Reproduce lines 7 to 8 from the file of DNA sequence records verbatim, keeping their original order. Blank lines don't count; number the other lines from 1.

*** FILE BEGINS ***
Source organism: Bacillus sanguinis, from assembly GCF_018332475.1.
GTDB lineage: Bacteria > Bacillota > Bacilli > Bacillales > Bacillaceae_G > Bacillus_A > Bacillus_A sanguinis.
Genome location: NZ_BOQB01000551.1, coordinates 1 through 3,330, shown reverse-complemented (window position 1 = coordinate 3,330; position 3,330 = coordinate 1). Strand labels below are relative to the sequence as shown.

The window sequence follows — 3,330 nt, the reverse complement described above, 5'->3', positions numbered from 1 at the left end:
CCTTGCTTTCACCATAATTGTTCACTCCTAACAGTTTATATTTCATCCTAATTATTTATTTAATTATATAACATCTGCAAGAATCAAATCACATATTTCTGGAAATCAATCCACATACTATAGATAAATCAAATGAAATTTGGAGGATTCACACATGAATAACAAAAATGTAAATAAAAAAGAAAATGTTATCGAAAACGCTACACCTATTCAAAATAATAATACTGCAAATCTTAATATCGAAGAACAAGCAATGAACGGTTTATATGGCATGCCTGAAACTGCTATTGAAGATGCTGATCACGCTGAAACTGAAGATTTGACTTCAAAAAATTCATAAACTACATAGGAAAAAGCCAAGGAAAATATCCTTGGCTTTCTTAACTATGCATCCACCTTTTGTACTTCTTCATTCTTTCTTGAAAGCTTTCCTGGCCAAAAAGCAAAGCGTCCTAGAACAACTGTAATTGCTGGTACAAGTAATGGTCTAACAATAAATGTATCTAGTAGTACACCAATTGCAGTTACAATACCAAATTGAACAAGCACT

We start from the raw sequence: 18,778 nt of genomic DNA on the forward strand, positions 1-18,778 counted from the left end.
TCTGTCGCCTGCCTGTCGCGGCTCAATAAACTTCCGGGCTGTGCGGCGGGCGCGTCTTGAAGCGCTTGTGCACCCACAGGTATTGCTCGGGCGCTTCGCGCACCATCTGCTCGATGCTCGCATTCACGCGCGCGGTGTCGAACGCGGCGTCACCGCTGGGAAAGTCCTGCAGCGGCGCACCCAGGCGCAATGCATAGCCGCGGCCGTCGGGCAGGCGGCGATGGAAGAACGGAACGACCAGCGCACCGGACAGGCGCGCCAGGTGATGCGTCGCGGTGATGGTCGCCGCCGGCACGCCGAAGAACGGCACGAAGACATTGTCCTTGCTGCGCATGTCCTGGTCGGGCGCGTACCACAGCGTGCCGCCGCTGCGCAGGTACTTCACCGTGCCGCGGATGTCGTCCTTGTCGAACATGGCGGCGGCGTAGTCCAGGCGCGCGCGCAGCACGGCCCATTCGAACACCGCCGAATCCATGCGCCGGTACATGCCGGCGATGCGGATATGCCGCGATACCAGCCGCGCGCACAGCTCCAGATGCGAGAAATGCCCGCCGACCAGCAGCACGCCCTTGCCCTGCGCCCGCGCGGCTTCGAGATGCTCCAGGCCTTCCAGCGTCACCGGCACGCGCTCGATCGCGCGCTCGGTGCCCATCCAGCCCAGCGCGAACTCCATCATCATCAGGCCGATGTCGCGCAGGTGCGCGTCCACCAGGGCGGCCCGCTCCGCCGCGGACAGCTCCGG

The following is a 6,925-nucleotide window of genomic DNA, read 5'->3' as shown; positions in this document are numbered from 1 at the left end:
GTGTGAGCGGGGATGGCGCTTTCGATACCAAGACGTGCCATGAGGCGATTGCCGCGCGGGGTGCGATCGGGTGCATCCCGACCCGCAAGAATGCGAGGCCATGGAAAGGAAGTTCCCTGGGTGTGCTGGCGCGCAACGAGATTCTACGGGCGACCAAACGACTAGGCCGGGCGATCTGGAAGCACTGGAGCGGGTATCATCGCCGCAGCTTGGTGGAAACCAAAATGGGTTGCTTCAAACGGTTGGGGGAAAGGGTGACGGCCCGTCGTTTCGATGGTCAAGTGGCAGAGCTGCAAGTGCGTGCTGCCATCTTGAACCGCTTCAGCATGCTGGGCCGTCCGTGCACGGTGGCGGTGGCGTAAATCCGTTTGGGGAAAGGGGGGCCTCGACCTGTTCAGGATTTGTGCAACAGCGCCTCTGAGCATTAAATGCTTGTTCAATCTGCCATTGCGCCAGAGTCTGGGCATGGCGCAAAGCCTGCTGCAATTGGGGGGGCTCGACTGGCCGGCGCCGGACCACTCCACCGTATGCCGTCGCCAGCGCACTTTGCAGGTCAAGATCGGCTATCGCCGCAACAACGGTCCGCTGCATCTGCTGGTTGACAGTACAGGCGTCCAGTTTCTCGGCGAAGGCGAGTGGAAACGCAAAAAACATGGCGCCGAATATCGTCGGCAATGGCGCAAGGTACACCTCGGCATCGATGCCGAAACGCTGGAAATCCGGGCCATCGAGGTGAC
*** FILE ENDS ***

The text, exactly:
TCTGTCGCCTGCCTGTCGCGGCTCAATAAACTTCCGGGCTGTGCGGCGGGCGCGTCTTGAAGCGCTTGTGCACCCACAGGTATTGCTCGGGCGCTTCGCGCACCATCTGCTCGATGCTCGCATTCACGCGCGCGGTGTCGAACGCGGCGTCACCGCTGGGAAAGTCCTGCAGCGGCGCACCCAGGCGCAATGCATAGCCGCGGCCGTCGGGCAGGCGGCGATGGAAGAACGGAACGACCAGCGCACCGGACAGGCGCGCCAGGTGATGCGTCGCGGTGATGGTCGCCGCCGGCACGCCGAAGAACGGCACGAAGACATTGTCCTTGCTGCGCATGTCCTGGTCGGGCGCGTACCACAGCGTGCCGCCGCTGCGCAGGTACTTCACCGTGCCGCGGATGTCGTCCTTGTCGAACATGGCGGCGGCGTAGTCCAGGCGCGCGCGCAGCACGGCCCATTCGAACACCGCCGAATCCATGCGCCGGTACATGCCGGCGATGCGGATATGCCGCGATACCAGCCGCGCGCACAGCTCCAGATGCGAGAAATGCCCGCCGACCAGCAGCACGCCCTTGCCCTGCGCCCGCGCGGCTTCGAGATGCTCCAGGCCTTCCAGCGTCACCGGCACGCGCTCGATCGCGCGCTCGGTGCCCATCCAGCCCAGCGCGAACTCCATCATCATCAGGCCGATGTCGCGCAGGTGCGCGTCCACCAGGGCGGCCCGCTCCGCCGCGGACAGCTCCGG

The following is a 6,925-nucleotide window of genomic DNA, read 5'->3' as shown; positions in this document are numbered from 1 at the left end: